Many times, when I use Markdown, I work on one file and when I’m done with it, I convert it to HTML or some other format. Occasionally, I have to create a few files. When I do work with more than one Markdown file, I usually wait until I have finished them before I convert them.
I use pandoc to convert files, and it’s possible convert all the Markdown files in one shot.
Markdown can convert its files to .html, but if there’s a chance that I will have to convert to other formats like epub, pandoc is the tool to use. I prefer to use the command line, so I will cover that first, but you can also do this in VSCodium without the command line. I’ll cover that too.
Converting multiple Markdown files to another format with Pandoc [command line method]
To get started quickly, Ubuntu, and other Debian distros can type the following commands in the terminal:
sudo apt-get install pandoc
In this example, I have four Markdown files in a directory called md_test.
[email protected]:~/Documents/md_test$ ls -l *.md -rw-r--r-- 1 bdyer bdyer 3374 Apr 7 2020 file01.md -rw-r--r-- 1 bdyer bdyer 782 Apr 2 05:23 file02.md -rw-r--r-- 1 bdyer bdyer 9257 Apr 2 05:21 file03.md -rw-r--r-- 1 bdyer bdyer 9442 Apr 2 05:21 file04.md bdy[email protected]:~/Documents/md_test$
There are no HTML files yet. Now I’ll use Pandoc to do its magic on the collection of files. To do this, I run a one-line command that:
- calls pandoc
- reads the .md files and exports them as .html
This is the command:
for i in *.md ; do echo "$i" && pandoc -s $i -o $i.html ; done
If you are not aware already,
; is used for running multiple commands at once in Linux.
Here’s what the display looks like once I have executed the command:
[email protected]:~/Documents/md_test$ for i in *.md ; do echo "$i" && pandoc -s $i -o $i.html ; done file01.md file02.md file03.md file04.md [email protected]:~/Documents/md_test$
Let me use the
ls command once more to see if HTML files were created:
[email protected]:~/Documents/md_test$ ls -l *.html -rw-r--r-- 1 bdyer bdyer 4291 Apr 2 06:08 file01.md.html -rw-r--r-- 1 bdyer bdyer 1781 Apr 2 06:08 file02.md.html -rw-r--r-- 1 bdyer bdyer 10272 Apr 2 06:08 file03.md.html -rw-r--r-- 1 bdyer bdyer 10502 Apr 2 06:08 file04.md.html [email protected]:~/Documents/md_test$
The conversion was a success, and you have four HTML files ready to go on the Web server.
Pandoc is quite versatile and you can convert the markdown files to some other supported format by specifying the extension of the output files. You can understand why it is considered among the best open source tools for writers.
Converting Markdown files to HTML using VSCodium [GUI method]
Like I’ve said earlier, I normally use the command line, but I don’t always use it for batch conversions, and you don’t have to either. VSCode or VSCodium can do the job. You just need to add one extension, called: Markdown-All-in-One which will allow you to convert more than one Markdown file in one run.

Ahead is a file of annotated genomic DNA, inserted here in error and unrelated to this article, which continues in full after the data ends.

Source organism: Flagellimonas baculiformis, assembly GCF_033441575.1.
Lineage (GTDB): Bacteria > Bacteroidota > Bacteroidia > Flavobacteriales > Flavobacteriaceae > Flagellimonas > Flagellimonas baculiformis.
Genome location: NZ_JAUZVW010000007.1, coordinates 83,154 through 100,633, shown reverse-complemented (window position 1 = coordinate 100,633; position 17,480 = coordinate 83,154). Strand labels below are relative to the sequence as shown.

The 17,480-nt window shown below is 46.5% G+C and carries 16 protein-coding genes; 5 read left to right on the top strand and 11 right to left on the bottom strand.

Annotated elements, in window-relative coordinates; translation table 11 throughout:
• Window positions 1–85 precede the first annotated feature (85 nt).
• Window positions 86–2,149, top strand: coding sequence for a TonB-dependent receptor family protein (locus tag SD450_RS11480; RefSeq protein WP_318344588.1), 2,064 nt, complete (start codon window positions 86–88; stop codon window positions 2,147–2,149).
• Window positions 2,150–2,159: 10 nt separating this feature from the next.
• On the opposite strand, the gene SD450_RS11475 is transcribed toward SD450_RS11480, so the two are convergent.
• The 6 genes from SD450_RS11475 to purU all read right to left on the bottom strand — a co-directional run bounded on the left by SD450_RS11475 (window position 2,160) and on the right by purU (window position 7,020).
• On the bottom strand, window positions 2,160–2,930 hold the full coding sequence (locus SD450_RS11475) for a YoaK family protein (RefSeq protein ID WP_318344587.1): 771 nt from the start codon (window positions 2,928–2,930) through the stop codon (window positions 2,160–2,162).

There are two ways to install the extension:
- VSCodium’s terminal
- VSCodium’s plug-in manager
To install the extension through VSCodium’s terminal:
- Click on
Terminalon the menu bar. The terminal panel will open
- Type, or copy-and-paste, the following command in the terminal:
codium --install-extension yzhang.markdown-all-in-one
Note: If you’re using VSCode instead of VSCodium, replace the word,
codium, in the above command, with
The second way to install is through VSCodium’s plug-in, or extension, manager:
- Click on the blocks on the left side of the VSCodium window. A list of extensions will appear. At the top of the list, there will be a search bar.
- In the search bar, type:
Markdown All in One. The extension will be listed at the top of the list. Click on the
Installbutton to install it. If it is already installed, a gear icon will appear in place of the install button.
Once the extension is installed, you can open the folder that contains the Markdown files you want to convert.
Click on the paper icon located on the left side of the VSCodium window. You’ll be given the opportunity to choose your folder. Once a folder is open, you’ll need to open at least one file. You can open as many files as you want, but one is the minimum.
Once a file is open, bring up the Command Palette by pressing
CTRL+SHIFT+P. Then, start typing
Markdownin the search bar that will appear. As you do this, a list of Markdown related commands will appear. One of these will be
Markdown All in One: Print documents to HTML command. Click on that one.
You’ll be asked to choose a folder containing the files. This is so an output directory (called
out) can be made and this is where the HTML files will go. The image below shows that the HTML was made after exporting the Markdown documents. From here, you can open, view, and edit the HTML as you wish.
By waiting to convert your Markdown files, you can concentrate more on writing. Conversion to HTML can come when you’re ready – and you have two ways to get that done.